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Accuracy • Independence • Integrity

September 20, 2017   |   Ithaca, NY

News

Business major thrives under heavy workload

When senior Jake Tenenbaum was in third grade, his teacher advised his parents to “slow your kid down.” And for the next 13 years, his parents wished he would.

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Shawn Steiner/The Ithacan Senior Jake Tenenbaum stands in front of the Park Center for Business and Sustainable Enterprise. Tenenbaum has spent the majority of his time at Ithaca College pursuing business-related extracurricular activities.

But no matter what his parents said, he did not quit. Tenenbaum played baseball and bowled through middle school despite his demanding academic life. He even refused to quit his high school job at a local Chinese restaurant.

Now a senior majoring in business with a concentration in international business and minors in legal studies and integrated marketing communications, the chances of Tenenbaum slowing down are still close to none.

“There is so much to do that I can’t help but want to be a part of it all,” he said.

Tenenbaum said he was drawn to Ithaca College because of the opportunities for student involvement. Graduating high school with 36 credits under his belt, Tenenbaum wasted no time getting involved his freshman year. He was a general member of the college’s American Marketing Association and Business Link, secretary of the college’s chapter of Up ’til Dawn and a dean’s host for the School of Business.

Looking to gain further leadership experience, Tenenbaum applied to be the freshman liaison for AMA and a position on the dean’s host executive board. He was denied for both.

“People always say to me, ‘You were handed everything,’” he said. “But I actually got rejected from most things.”

But Tenenbaum is not one to take no for an answer. During his sophomore year, he reapplied for the
executive board of AMA and for dean’s host, securing both. He also became a business school senator, president’s host, peer adviser for the business school and student administrative assistant to the school’s dean.

As the student administrative assistant to the dean, Tenenbaum worked with Maria Fiorille, assistant to the dean. Fiorille helped train Tenenbaum with finance, an area of business he said he wasn’t too proficient in. But with the proper training and the right attitude, Fiorille said, his financial skills developed.

“He will definitely be able to succeed in whatever he does because he has touched so many different areas,” she said.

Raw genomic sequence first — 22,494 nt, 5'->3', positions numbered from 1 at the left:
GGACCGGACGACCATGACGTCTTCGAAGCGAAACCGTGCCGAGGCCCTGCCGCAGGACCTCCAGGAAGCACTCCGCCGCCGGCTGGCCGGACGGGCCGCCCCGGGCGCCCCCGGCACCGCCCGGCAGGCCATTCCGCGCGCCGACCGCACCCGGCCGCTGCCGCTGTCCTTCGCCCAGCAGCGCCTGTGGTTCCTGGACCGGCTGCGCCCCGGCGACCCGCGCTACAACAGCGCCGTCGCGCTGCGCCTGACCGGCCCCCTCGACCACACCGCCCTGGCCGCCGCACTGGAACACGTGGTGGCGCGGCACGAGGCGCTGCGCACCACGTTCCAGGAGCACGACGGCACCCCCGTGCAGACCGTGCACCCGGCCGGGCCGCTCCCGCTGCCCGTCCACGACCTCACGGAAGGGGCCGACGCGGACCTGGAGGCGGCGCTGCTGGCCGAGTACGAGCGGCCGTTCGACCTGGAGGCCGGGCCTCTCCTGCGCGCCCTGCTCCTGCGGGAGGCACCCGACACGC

While working in the dean’s suite spring semester of his sophomore year, Tenenbaum worked closely with Catrina Decker, academic services coordinator in the School of Business. She said that many of their projects overlapped, which provided plenty of time for collaboration.

“We work very well together,” Decker said. “I always go to Jake for his feedback and honesty. He always has an answer or idea.”

Between the fall and spring of his sophomore year, Tenenbaum interned with the National Advertising Review Council, and last summer, Tenenbaum interned with alumnus Chris Burch ’76 at J. Christopher
Capital. He helped with launching different lines with designers such as Tori Burch and Monika Chiang and new companies like Electric Love Army by Kelly Cutrone. Tenenbaum said he hopes to begin his career with Chris Burch this summer.

Tenenbaum is currently the co-president of the college’s chapter of the American Marketing Association. He said that throughout his time with AMA, he has helped transform the “typical marketing club’s hierarchy” of positions. Instead of having traditional positions, the club has divided the power differently.

“We have VP of design, VP of communications, VP of finance and things that the international chapter has never even seen,” he said. “They were very impressed.”

They were impressed enough that the college’s AMA chapter at the college was awarded a bronze award at the International
Conference for Top 20 Chapters.

Senior Jayme Bednarski said she admires the work ethic of her co-president and close friend.

“He is probably one of the most involved people on this campus,” she said. “It’s not possible, you just can’t be that involved. I don’t know how he does it.”

A self-proclaimed workaholic, Tenenbaum said he is more than comfortable with his tightly packed schedule because he has the opportunity to work with people who motivate him.

“The truth of the matter is I’m a very active person, and I love staying active,” he said. “I love being able to spend time with the people I care about. I’m inspired by them.”